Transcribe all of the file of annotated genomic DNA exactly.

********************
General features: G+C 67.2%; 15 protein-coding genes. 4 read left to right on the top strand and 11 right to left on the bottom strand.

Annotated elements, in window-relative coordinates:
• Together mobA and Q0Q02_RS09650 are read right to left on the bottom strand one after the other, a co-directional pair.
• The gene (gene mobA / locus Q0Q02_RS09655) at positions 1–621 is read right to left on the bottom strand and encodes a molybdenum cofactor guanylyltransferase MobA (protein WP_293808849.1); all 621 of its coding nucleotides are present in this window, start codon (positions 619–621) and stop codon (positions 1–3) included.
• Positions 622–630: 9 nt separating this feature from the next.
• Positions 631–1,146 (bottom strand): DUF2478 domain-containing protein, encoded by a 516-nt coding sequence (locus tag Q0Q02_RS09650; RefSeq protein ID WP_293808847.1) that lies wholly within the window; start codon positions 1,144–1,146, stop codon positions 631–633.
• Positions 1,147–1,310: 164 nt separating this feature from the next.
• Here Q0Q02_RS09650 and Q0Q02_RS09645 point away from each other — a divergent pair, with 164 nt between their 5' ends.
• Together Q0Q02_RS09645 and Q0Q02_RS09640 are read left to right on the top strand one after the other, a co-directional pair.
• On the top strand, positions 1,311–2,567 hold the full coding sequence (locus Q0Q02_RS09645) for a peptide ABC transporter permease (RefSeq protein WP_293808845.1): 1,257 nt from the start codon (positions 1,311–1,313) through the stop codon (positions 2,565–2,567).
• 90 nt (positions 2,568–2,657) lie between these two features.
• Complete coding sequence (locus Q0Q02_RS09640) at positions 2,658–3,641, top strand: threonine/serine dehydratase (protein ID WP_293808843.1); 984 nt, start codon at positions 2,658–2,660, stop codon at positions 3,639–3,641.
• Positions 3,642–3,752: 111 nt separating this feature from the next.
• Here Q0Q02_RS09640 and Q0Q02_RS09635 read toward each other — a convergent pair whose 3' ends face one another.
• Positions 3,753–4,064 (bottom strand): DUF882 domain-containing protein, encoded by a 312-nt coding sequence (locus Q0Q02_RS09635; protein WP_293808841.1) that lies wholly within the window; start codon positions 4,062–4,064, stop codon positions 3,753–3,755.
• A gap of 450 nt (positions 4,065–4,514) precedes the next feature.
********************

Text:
General features: G+C 67.2%; 15 protein-coding genes. 4 read left to right on the top strand and 11 right to left on the bottom strand.

Annotated elements, in window-relative coordinates:
• Together mobA and Q0Q02_RS09650 are read right to left on the bottom strand one after the other, a co-directional pair.
• The gene (gene mobA / locus Q0Q02_RS09655) at positions 1–621 is read right to left on the bottom strand and encodes a molybdenum cofactor guanylyltransferase MobA (protein WP_293808849.1); all 621 of its coding nucleotides are present in this window, start codon (positions 619–621) and stop codon (positions 1–3) included.
• Positions 622–630: 9 nt separating this feature from the next.
• Positions 631–1,146 (bottom strand): DUF2478 domain-containing protein, encoded by a 516-nt coding sequence (locus tag Q0Q02_RS09650; RefSeq protein ID WP_293808847.1) that lies wholly within the window; start codon positions 1,144–1,146, stop codon positions 631–633.
• Positions 1,147–1,310: 164 nt separating this feature from the next.
• Here Q0Q02_RS09650 and Q0Q02_RS09645 point away from each other — a divergent pair, with 164 nt between their 5' ends.
• Together Q0Q02_RS09645 and Q0Q02_RS09640 are read left to right on the top strand one after the other, a co-directional pair.
• On the top strand, positions 1,311–2,567 hold the full coding sequence (locus Q0Q02_RS09645) for a peptide ABC transporter permease (RefSeq protein WP_293808845.1): 1,257 nt from the start codon (positions 1,311–1,313) through the stop codon (positions 2,565–2,567).
• 90 nt (positions 2,568–2,657) lie between these two features.
• Complete coding sequence (locus Q0Q02_RS09640) at positions 2,658–3,641, top strand: threonine/serine dehydratase (protein ID WP_293808843.1); 984 nt, start codon at positions 2,658–2,660, stop codon at positions 3,639–3,641.
• Positions 3,642–3,752: 111 nt separating this feature from the next.
• Here Q0Q02_RS09640 and Q0Q02_RS09635 read toward each other — a convergent pair whose 3' ends face one another.
• Positions 3,753–4,064 (bottom strand): DUF882 domain-containing protein, encoded by a 312-nt coding sequence (locus Q0Q02_RS09635; protein WP_293808841.1) that lies wholly within the window; start codon positions 4,062–4,064, stop codon positions 3,753–3,755.
• A gap of 450 nt (positions 4,065–4,514) precedes the next feature.